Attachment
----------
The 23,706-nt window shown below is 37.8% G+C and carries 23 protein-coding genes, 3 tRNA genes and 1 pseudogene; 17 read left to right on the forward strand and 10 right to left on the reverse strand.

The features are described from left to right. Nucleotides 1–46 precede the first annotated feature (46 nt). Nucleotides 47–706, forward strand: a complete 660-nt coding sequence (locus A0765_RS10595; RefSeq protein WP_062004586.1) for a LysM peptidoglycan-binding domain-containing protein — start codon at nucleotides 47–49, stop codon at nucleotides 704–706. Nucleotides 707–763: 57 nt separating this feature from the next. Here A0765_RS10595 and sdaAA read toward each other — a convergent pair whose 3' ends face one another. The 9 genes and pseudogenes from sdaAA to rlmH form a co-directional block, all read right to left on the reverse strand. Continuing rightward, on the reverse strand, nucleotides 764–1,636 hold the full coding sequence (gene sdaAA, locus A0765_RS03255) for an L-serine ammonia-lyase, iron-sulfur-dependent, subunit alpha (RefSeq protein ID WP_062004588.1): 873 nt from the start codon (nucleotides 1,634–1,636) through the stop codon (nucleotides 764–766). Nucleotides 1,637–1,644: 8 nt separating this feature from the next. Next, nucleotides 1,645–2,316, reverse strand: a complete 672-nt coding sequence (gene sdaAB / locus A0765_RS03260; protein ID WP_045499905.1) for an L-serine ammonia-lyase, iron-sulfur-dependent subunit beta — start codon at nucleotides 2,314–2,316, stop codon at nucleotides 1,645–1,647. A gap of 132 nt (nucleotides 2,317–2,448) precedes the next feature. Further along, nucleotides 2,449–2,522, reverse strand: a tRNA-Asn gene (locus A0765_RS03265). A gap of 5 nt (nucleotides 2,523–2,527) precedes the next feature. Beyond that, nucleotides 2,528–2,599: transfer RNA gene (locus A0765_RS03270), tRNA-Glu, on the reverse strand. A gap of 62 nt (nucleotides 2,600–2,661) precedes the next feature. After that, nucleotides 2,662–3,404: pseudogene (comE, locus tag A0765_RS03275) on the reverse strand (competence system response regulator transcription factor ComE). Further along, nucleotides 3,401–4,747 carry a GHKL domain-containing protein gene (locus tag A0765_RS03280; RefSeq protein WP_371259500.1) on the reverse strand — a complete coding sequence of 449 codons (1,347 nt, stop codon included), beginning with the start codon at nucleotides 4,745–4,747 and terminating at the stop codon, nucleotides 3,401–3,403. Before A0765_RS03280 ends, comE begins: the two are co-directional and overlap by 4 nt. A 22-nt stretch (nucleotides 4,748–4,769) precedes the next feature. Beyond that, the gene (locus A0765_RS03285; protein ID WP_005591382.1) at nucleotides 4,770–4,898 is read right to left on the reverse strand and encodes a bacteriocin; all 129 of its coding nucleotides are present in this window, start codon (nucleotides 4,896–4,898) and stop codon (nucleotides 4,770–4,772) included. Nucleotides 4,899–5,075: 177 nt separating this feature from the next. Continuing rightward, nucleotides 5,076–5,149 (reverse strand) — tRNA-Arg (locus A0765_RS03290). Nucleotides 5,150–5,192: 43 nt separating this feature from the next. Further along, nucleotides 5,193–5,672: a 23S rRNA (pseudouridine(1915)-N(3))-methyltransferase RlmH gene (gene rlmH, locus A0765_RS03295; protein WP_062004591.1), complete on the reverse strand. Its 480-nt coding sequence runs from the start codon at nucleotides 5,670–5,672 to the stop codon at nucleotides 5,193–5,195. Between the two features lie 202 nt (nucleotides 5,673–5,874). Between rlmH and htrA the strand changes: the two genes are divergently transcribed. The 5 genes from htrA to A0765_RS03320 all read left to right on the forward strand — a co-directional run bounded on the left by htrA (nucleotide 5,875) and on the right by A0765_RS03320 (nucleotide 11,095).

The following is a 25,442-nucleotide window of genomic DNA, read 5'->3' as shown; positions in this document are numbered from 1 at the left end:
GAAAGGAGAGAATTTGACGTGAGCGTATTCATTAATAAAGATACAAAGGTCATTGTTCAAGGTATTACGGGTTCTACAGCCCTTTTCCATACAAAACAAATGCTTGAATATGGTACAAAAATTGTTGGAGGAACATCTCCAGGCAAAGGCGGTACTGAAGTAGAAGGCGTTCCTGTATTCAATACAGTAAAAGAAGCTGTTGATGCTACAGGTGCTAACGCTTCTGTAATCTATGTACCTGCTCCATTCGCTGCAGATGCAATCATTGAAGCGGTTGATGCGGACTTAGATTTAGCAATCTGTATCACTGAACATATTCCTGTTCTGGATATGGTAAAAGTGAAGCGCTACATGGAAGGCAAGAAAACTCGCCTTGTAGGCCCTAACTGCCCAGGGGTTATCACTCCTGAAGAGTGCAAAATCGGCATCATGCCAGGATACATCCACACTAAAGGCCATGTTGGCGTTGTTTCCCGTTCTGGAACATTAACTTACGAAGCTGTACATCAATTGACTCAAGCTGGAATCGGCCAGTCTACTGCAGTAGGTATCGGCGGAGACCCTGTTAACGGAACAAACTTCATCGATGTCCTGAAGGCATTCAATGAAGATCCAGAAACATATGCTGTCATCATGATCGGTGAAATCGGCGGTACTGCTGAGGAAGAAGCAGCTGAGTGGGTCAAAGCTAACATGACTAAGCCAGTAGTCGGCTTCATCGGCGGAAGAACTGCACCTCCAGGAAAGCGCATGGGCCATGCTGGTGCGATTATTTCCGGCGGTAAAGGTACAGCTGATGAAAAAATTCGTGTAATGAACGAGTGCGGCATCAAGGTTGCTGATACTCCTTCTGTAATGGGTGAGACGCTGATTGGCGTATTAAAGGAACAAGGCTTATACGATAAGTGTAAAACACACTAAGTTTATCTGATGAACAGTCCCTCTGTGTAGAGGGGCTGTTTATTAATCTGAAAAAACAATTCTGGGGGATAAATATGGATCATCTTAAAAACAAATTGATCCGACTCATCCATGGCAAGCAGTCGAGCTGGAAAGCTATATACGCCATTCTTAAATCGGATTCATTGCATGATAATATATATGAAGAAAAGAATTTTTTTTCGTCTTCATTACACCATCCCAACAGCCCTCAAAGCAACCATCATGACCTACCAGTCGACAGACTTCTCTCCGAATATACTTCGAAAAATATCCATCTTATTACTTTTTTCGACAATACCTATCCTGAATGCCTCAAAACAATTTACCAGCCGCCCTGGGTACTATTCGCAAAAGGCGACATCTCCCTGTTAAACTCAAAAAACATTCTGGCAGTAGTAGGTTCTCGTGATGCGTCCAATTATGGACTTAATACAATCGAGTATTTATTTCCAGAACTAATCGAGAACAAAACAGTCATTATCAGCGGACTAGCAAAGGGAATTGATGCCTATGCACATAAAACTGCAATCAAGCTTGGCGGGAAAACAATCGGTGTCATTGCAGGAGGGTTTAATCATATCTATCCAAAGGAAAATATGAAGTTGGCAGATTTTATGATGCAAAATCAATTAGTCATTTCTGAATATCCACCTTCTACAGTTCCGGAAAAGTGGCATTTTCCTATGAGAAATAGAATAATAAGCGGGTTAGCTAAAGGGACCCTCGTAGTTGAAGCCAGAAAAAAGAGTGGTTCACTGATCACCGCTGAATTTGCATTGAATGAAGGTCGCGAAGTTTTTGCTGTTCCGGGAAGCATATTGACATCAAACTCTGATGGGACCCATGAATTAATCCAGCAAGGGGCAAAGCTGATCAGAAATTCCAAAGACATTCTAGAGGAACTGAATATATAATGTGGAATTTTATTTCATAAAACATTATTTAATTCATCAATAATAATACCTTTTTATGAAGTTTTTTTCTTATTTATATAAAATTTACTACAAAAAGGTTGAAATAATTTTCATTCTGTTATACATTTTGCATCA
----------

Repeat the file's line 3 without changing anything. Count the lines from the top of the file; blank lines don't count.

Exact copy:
The following is a 25,442-nucleotide window of genomic DNA, read 5'->3' as shown; positions in this document are numbered from 1 at the left end: